Auditory Neuroscience Making Sense of Sound

Auditory Neuroscience Making Sense of Sound
Jan Schnupp, Israel Nelken and Andrew King (2009)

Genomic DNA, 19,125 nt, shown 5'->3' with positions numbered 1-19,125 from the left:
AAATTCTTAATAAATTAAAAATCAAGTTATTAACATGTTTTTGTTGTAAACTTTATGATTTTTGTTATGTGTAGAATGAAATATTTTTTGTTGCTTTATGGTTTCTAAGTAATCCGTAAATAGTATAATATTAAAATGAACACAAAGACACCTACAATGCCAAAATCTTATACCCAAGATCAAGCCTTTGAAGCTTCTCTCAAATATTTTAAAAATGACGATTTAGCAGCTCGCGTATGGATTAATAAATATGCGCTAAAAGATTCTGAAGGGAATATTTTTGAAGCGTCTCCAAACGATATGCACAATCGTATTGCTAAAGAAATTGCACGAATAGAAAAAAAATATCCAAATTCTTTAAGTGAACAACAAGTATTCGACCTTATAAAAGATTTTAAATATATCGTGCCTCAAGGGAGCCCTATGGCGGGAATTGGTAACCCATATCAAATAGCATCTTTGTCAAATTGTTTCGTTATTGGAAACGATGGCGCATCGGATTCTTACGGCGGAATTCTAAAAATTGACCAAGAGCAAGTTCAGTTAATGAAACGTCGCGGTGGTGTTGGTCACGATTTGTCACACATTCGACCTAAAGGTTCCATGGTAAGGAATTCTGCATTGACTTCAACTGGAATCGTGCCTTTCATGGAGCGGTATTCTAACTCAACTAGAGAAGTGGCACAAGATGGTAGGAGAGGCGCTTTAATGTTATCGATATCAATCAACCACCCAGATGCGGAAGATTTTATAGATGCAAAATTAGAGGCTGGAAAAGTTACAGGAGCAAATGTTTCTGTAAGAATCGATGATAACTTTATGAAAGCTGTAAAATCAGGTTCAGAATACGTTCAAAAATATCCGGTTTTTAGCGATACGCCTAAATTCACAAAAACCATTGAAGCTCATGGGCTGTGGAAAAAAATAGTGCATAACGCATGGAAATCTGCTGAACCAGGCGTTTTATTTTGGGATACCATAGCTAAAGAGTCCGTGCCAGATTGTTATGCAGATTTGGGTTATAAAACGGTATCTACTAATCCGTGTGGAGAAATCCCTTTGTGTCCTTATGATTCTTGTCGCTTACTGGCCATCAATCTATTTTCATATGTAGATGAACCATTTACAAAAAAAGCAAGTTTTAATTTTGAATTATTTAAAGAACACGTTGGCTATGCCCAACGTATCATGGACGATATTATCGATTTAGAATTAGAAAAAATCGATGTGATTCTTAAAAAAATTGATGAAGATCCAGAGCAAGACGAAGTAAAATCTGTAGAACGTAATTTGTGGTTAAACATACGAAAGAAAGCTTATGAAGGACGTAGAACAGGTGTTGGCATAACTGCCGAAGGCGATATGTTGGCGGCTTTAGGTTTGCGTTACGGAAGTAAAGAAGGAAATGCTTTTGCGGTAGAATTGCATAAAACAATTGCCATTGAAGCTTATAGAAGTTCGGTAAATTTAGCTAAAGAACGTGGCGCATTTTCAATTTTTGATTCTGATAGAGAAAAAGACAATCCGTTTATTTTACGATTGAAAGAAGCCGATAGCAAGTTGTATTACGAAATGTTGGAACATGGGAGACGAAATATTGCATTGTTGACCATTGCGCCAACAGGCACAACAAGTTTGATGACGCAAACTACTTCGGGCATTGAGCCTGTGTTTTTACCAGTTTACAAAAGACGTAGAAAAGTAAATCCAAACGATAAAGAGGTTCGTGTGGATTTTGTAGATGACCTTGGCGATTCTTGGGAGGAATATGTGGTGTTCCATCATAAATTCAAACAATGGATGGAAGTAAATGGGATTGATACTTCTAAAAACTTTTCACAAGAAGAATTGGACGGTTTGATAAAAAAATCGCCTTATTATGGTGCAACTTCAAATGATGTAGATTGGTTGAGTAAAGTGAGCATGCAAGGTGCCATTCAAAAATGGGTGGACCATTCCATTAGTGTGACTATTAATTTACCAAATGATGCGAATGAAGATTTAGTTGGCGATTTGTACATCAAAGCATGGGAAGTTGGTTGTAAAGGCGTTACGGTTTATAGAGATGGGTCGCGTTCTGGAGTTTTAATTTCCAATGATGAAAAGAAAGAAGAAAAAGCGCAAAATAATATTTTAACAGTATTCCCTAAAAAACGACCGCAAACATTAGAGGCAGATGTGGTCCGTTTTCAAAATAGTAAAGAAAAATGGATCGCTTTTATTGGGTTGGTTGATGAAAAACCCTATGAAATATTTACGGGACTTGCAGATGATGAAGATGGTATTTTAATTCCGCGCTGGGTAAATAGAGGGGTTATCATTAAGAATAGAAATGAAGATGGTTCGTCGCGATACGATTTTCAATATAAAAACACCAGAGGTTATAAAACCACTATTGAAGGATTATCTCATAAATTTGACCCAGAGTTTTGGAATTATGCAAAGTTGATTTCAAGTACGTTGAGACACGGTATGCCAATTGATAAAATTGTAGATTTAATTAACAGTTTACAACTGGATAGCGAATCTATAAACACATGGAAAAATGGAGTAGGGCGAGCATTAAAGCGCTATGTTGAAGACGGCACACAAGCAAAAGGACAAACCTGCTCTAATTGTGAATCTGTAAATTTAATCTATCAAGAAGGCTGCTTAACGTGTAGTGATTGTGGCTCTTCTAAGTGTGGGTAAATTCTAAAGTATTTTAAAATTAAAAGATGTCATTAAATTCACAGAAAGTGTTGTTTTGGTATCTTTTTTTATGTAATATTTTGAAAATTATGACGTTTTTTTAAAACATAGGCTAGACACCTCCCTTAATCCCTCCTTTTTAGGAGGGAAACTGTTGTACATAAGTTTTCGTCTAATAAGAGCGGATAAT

Every time we listen—to speech, to music, to footsteps approaching or retreating—our auditory perception is the result of a long chain of diverse and intricate processes that unfold within the source of the sound itself, in the air, in our ears, and, most of all, in our brains. Hearing is an "everyday miracle" that, despite its staggering complexity, seems effortless. This book offers an integrated account of hearing in terms of the neural processes that take place in different parts of the auditory system. Because hearing results from the interplay of so many physical, biological, and psychological processes, the book pulls together the different aspects of hearing—including acoustics, the mathematics of signal processing, the physiology of the ear and central auditory pathways, psychoacoustics, speech, and music—into a coherent whole. After offering essential background material on physical acoustics and physiology, the book explores the neurobiology behind four fundamental facets of hearing—the perception of pitch, the processing of speech, the localization of sound sources, and the perceptual separation of sound mixtures. It also discusses the development and plasticity of the auditory system and how our knowledge of auditory processing has informed such current technologies for treating hearing loss as hearing aids and cochlear implants. Additional resources for readers, students, and instructors, including sound samples, color images, animations, self-test questions, and links, are available on the book's Web site.